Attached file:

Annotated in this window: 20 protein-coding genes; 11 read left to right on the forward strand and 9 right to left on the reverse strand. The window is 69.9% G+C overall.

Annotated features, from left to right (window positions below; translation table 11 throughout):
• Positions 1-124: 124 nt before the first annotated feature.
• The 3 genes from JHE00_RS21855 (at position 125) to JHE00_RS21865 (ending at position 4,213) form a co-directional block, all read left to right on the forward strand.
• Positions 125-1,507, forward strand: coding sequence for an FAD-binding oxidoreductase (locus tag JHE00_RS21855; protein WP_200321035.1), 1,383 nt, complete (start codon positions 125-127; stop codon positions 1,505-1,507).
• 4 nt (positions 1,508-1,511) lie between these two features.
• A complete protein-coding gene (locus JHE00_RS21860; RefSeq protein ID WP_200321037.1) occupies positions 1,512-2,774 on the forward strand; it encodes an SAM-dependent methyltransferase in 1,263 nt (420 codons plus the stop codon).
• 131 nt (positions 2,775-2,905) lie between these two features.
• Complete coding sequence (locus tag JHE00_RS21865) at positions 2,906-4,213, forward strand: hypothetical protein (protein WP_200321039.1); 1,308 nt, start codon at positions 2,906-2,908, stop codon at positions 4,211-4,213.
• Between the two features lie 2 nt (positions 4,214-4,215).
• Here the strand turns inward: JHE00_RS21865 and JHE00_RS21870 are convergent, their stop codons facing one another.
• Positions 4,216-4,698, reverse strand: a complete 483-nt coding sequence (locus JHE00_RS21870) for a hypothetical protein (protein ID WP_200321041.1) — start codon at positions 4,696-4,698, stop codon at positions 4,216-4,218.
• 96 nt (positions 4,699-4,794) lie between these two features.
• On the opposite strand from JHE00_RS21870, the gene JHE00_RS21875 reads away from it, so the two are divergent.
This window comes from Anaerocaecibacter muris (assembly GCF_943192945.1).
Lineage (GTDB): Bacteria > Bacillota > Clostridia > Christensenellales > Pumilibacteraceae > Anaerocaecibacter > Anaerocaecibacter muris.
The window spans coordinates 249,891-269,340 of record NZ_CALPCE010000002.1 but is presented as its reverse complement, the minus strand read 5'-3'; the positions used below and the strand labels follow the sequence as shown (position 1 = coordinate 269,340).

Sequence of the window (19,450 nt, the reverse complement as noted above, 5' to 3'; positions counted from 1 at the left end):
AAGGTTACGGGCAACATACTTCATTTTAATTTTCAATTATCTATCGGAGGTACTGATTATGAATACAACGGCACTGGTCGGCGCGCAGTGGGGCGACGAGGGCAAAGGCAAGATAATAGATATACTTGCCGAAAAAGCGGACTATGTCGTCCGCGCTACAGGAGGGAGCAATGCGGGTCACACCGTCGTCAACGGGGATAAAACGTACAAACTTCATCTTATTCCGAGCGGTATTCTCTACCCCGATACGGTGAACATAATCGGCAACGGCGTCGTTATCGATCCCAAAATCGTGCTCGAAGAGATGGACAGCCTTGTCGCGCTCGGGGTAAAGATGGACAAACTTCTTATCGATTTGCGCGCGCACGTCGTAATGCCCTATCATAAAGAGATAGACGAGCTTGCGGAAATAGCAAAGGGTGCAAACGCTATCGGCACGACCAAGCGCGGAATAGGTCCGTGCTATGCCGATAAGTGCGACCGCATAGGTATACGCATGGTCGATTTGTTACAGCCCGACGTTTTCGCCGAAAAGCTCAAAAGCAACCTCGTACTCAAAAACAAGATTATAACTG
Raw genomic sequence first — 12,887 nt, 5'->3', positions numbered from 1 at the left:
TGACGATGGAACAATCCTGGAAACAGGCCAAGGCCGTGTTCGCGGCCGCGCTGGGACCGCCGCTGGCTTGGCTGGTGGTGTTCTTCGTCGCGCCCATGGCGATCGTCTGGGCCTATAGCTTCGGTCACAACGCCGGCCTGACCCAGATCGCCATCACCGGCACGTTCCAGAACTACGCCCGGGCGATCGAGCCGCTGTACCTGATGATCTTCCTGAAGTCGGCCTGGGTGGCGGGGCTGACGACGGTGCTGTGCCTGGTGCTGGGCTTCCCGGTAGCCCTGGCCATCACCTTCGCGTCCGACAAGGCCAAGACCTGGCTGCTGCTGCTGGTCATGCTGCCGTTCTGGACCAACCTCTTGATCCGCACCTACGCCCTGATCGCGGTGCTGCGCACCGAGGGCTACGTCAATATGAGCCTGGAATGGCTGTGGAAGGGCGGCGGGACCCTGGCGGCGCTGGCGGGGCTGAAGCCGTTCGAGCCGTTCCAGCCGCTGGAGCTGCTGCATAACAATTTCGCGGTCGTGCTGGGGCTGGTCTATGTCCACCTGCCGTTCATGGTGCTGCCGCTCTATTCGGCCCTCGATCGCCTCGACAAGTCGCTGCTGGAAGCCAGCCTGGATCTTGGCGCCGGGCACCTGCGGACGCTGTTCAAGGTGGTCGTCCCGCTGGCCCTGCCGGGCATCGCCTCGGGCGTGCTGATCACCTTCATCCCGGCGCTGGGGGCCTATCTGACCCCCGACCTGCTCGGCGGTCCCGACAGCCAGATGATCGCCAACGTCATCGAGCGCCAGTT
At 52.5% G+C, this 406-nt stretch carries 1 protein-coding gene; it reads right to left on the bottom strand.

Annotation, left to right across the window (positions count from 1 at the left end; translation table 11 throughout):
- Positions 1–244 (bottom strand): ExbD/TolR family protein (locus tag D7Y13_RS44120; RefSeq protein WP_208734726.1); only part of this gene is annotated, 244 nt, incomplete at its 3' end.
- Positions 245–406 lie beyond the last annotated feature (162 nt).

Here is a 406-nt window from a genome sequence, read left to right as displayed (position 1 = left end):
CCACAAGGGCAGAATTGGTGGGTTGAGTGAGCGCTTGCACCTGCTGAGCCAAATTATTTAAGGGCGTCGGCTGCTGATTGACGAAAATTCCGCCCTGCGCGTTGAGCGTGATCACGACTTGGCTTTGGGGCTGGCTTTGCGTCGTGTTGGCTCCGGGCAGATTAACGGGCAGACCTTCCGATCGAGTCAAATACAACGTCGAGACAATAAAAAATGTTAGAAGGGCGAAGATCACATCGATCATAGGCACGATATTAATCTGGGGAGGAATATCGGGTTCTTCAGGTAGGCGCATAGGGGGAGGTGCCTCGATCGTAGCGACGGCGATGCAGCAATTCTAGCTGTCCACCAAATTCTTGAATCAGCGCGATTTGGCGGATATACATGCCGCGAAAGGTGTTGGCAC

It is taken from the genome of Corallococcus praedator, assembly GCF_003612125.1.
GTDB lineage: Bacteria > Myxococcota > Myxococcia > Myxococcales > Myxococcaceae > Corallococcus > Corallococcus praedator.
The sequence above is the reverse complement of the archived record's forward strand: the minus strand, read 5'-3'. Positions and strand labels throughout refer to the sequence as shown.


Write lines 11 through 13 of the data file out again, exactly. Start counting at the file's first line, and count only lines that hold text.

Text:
• Here the strand turns inward: JHE00_RS21865 and JHE00_RS21870 are convergent, their stop codons facing one another.
• Positions 4,216-4,698, reverse strand: a complete 483-nt coding sequence (locus JHE00_RS21870) for a hypothetical protein (protein ID WP_200321041.1) — start codon at positions 4,696-4,698, stop codon at positions 4,216-4,218.
• 96 nt (positions 4,699-4,794) lie between these two features.